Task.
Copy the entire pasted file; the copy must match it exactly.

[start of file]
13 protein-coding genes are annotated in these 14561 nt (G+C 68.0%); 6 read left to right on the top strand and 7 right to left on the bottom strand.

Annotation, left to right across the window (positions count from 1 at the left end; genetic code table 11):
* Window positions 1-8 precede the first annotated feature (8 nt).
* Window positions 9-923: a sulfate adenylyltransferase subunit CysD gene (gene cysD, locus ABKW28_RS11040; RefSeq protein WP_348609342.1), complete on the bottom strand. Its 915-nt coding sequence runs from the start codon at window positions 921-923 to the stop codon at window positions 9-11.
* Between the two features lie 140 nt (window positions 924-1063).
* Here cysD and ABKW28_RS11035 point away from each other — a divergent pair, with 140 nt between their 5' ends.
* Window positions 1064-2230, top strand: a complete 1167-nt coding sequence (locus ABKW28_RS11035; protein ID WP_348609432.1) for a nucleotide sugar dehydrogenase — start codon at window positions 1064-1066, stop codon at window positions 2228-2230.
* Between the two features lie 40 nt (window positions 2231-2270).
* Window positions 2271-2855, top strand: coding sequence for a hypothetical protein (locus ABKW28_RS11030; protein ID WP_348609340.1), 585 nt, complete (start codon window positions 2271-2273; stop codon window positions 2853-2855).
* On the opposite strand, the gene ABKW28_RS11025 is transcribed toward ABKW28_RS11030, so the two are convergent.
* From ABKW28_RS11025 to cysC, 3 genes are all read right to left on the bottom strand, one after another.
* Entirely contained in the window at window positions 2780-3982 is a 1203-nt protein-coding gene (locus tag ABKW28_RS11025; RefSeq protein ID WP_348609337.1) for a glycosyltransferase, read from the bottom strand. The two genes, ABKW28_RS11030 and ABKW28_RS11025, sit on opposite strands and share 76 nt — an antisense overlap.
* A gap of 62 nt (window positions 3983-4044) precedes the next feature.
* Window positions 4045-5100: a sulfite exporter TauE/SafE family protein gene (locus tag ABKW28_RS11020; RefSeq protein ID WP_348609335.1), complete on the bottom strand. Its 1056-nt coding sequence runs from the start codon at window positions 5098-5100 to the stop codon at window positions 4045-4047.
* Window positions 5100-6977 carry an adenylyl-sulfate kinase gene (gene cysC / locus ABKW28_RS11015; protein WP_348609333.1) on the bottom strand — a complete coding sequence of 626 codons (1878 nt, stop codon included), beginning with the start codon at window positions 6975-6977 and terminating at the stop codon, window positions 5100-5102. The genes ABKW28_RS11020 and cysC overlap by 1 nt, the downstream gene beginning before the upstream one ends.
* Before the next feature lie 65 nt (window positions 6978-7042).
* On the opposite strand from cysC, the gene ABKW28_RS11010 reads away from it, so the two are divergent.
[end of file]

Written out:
13 protein-coding genes are annotated in these 14561 nt (G+C 68.0%); 6 read left to right on the top strand and 7 right to left on the bottom strand.

Annotation, left to right across the window (positions count from 1 at the left end; genetic code table 11):
* Window positions 1-8 precede the first annotated feature (8 nt).
* Window positions 9-923: a sulfate adenylyltransferase subunit CysD gene (gene cysD, locus ABKW28_RS11040; RefSeq protein WP_348609342.1), complete on the bottom strand. Its 915-nt coding sequence runs from the start codon at window positions 921-923 to the stop codon at window positions 9-11.
* Between the two features lie 140 nt (window positions 924-1063).
* Here cysD and ABKW28_RS11035 point away from each other — a divergent pair, with 140 nt between their 5' ends.
* Window positions 1064-2230, top strand: a complete 1167-nt coding sequence (locus ABKW28_RS11035; protein ID WP_348609432.1) for a nucleotide sugar dehydrogenase — start codon at window positions 1064-1066, stop codon at window positions 2228-2230.
* Between the two features lie 40 nt (window positions 2231-2270).
* Window positions 2271-2855, top strand: coding sequence for a hypothetical protein (locus ABKW28_RS11030; protein ID WP_348609340.1), 585 nt, complete (start codon window positions 2271-2273; stop codon window positions 2853-2855).
* On the opposite strand, the gene ABKW28_RS11025 is transcribed toward ABKW28_RS11030, so the two are convergent.
* From ABKW28_RS11025 to cysC, 3 genes are all read right to left on the bottom strand, one after another.
* Entirely contained in the window at window positions 2780-3982 is a 1203-nt protein-coding gene (locus tag ABKW28_RS11025; RefSeq protein ID WP_348609337.1) for a glycosyltransferase, read from the bottom strand. The two genes, ABKW28_RS11030 and ABKW28_RS11025, sit on opposite strands and share 76 nt — an antisense overlap.
* A gap of 62 nt (window positions 3983-4044) precedes the next feature.
* Window positions 4045-5100: a sulfite exporter TauE/SafE family protein gene (locus tag ABKW28_RS11020; RefSeq protein ID WP_348609335.1), complete on the bottom strand. Its 1056-nt coding sequence runs from the start codon at window positions 5098-5100 to the stop codon at window positions 4045-4047.
* Window positions 5100-6977 carry an adenylyl-sulfate kinase gene (gene cysC / locus ABKW28_RS11015; protein WP_348609333.1) on the bottom strand — a complete coding sequence of 626 codons (1878 nt, stop codon included), beginning with the start codon at window positions 6975-6977 and terminating at the stop codon, window positions 5100-5102. The genes ABKW28_RS11020 and cysC overlap by 1 nt, the downstream gene beginning before the upstream one ends.
* Before the next feature lie 65 nt (window positions 6978-7042).
* On the opposite strand from cysC, the gene ABKW28_RS11010 reads away from it, so the two are divergent.